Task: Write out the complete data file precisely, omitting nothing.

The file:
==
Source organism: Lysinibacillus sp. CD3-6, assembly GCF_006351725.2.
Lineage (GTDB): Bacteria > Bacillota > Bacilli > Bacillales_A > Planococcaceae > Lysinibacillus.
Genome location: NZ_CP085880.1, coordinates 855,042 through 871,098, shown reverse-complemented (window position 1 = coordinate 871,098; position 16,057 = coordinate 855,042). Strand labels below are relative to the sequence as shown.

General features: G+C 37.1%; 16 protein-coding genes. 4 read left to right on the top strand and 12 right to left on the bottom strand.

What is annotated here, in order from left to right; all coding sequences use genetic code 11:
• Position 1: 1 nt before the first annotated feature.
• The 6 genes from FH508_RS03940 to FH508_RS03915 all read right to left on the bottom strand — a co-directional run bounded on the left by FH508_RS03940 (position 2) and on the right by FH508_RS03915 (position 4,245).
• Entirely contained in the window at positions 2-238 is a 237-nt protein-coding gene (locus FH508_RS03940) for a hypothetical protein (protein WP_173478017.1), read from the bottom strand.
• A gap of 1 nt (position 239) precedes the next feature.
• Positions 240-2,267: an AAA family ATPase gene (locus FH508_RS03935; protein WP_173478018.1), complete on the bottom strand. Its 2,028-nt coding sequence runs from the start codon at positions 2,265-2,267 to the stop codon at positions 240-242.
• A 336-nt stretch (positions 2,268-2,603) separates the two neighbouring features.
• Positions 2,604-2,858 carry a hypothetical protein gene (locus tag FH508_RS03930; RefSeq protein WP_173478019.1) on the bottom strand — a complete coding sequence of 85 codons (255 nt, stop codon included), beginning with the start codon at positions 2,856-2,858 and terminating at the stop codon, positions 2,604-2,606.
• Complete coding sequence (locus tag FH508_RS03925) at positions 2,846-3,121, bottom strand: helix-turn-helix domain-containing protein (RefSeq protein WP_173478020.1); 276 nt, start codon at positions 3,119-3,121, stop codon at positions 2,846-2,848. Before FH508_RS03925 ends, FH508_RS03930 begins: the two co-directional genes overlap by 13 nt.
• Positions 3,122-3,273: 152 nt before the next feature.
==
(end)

Source organism: Lysinibacillus sp. CD3-6, assembly GCF_006351725.2.
Lineage (GTDB): Bacteria > Bacillota > Bacilli > Bacillales_A > Planococcaceae > Lysinibacillus.
Genome location: NZ_CP085880.1, coordinates 855,042 through 871,098, shown reverse-complemented (window position 1 = coordinate 871,098; position 16,057 = coordinate 855,042). Strand labels below are relative to the sequence as shown.

General features: G+C 37.1%; 16 protein-coding genes. 4 read left to right on the top strand and 12 right to left on the bottom strand.

What is annotated here, in order from left to right; all coding sequences use genetic code 11:
• Position 1: 1 nt before the first annotated feature.
• The 6 genes from FH508_RS03940 to FH508_RS03915 all read right to left on the bottom strand — a co-directional run bounded on the left by FH508_RS03940 (position 2) and on the right by FH508_RS03915 (position 4,245).
• Entirely contained in the window at positions 2-238 is a 237-nt protein-coding gene (locus FH508_RS03940) for a hypothetical protein (protein WP_173478017.1), read from the bottom strand.
• A gap of 1 nt (position 239) precedes the next feature.
• Positions 240-2,267: an AAA family ATPase gene (locus FH508_RS03935; protein WP_173478018.1), complete on the bottom strand. Its 2,028-nt coding sequence runs from the start codon at positions 2,265-2,267 to the stop codon at positions 240-242.
• A 336-nt stretch (positions 2,268-2,603) separates the two neighbouring features.
• Positions 2,604-2,858 carry a hypothetical protein gene (locus tag FH508_RS03930; RefSeq protein WP_173478019.1) on the bottom strand — a complete coding sequence of 85 codons (255 nt, stop codon included), beginning with the start codon at positions 2,856-2,858 and terminating at the stop codon, positions 2,604-2,606.
• Complete coding sequence (locus tag FH508_RS03925) at positions 2,846-3,121, bottom strand: helix-turn-helix domain-containing protein (RefSeq protein WP_173478020.1); 276 nt, start codon at positions 3,119-3,121, stop codon at positions 2,846-2,848. Before FH508_RS03925 ends, FH508_RS03930 begins: the two co-directional genes overlap by 13 nt.
• Positions 3,122-3,273: 152 nt before the next feature.